Emmanuel Macron’s ascent to the French presidency is stoking an election-year fight over the euro in Germany, as the Social Democrats tell Chancellor Angela Merkel his resounding victory is the signal for her to dump fiscal austerity in Europe.
Trailing in the polls, the SPD is trying to turn Macron’s victory into a campaign weapon to energize its pro-European base behind Martin Schulz, the former European Parliament president who’s challenging Merkel in the Sept. 24 election. It’s the revival of a push by the Social Democrats, Merkel’s junior coalition partner, and allies who say the balanced-budget policies championed by Finance Minister Wolfgang Schaeuble are bad for Europe.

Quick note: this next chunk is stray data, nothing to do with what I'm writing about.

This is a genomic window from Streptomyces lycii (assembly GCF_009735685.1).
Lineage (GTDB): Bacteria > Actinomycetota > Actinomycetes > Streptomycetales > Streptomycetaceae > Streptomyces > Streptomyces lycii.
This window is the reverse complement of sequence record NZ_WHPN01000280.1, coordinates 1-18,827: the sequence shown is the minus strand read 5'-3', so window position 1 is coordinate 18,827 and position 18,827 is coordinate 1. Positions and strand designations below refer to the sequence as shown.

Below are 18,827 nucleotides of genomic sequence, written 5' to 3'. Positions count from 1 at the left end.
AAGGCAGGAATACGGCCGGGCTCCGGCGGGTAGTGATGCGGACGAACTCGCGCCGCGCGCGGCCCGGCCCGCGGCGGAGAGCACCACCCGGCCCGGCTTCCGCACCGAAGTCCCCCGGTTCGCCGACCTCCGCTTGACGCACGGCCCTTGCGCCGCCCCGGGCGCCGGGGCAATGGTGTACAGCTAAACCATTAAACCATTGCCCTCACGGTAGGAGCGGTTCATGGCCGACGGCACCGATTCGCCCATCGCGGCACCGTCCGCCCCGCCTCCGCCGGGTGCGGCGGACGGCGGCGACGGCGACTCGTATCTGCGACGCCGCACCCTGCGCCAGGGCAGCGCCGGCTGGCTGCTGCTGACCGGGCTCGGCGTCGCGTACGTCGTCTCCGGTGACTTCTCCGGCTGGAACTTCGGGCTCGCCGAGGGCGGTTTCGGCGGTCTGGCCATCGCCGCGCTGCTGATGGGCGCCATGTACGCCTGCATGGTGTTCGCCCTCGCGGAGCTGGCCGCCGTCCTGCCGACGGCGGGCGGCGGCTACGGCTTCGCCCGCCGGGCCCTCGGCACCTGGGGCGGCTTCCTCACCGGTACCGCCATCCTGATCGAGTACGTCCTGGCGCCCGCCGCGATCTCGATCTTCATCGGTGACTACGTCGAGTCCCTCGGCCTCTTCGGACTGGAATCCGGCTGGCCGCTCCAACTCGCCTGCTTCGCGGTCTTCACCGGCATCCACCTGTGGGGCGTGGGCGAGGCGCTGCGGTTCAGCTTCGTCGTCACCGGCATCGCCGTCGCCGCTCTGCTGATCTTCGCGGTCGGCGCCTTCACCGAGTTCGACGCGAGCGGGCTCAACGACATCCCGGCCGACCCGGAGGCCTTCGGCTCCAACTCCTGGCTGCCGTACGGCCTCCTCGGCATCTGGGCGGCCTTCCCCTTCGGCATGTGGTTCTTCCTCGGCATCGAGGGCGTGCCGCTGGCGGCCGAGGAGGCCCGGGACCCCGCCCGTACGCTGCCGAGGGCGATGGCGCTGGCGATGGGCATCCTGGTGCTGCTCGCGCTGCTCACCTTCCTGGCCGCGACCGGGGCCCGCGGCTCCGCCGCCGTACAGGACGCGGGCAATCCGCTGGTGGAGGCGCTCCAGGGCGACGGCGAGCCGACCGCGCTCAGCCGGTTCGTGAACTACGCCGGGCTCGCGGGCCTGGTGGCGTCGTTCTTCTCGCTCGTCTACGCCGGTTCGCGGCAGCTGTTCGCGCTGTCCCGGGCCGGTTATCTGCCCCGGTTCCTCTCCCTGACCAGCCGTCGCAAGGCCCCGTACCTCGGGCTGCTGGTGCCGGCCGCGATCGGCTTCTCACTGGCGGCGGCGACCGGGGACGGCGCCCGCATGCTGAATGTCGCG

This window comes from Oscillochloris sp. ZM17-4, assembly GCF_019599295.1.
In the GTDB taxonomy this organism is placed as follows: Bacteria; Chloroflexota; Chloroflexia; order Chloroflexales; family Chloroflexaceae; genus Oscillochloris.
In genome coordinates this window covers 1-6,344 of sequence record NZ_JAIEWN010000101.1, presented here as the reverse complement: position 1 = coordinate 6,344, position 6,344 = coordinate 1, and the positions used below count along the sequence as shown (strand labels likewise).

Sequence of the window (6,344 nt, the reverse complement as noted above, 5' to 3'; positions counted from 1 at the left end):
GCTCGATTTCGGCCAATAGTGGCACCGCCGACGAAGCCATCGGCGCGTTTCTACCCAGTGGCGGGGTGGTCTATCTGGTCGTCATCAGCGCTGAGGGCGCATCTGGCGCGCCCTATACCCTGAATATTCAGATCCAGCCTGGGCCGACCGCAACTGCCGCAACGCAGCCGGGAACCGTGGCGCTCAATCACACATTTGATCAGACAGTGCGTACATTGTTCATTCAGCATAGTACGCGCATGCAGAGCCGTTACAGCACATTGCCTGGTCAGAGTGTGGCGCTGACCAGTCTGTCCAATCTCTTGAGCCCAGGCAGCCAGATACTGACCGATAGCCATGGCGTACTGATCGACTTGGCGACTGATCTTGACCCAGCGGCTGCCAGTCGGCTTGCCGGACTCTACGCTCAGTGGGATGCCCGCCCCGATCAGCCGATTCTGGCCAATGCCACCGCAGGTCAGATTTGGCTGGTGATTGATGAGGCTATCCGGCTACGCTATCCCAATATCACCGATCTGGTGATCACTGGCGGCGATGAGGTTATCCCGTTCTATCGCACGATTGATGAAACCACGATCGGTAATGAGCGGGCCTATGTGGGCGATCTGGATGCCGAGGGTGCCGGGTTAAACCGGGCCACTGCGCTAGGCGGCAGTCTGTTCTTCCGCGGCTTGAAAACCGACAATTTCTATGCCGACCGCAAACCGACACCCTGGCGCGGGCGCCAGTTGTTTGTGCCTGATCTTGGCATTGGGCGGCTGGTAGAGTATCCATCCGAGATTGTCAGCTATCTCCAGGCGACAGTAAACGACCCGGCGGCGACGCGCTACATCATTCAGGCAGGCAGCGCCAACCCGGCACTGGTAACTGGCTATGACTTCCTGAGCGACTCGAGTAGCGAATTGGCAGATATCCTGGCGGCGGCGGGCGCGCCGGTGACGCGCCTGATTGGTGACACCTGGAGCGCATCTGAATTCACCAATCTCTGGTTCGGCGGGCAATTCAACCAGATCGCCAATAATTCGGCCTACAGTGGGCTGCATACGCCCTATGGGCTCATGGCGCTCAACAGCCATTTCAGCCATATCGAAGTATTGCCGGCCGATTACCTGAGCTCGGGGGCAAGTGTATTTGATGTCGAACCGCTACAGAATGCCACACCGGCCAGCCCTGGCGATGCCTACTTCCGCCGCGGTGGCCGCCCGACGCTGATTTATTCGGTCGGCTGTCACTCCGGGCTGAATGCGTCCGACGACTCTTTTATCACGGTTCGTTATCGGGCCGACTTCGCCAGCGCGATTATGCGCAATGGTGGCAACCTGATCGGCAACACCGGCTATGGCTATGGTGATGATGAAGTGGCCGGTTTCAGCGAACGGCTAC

“Macron doesn’t want Germany’s money, he wants its solidarity,” Marcel Fratzscher, head of the DIW economic institute in Berlin, said by email. “Germany finally needs to accept more responsibility for Europe. The government’s rejectionist stance will lead to another crisis if the necessary European reforms aren’t finally addressed.”
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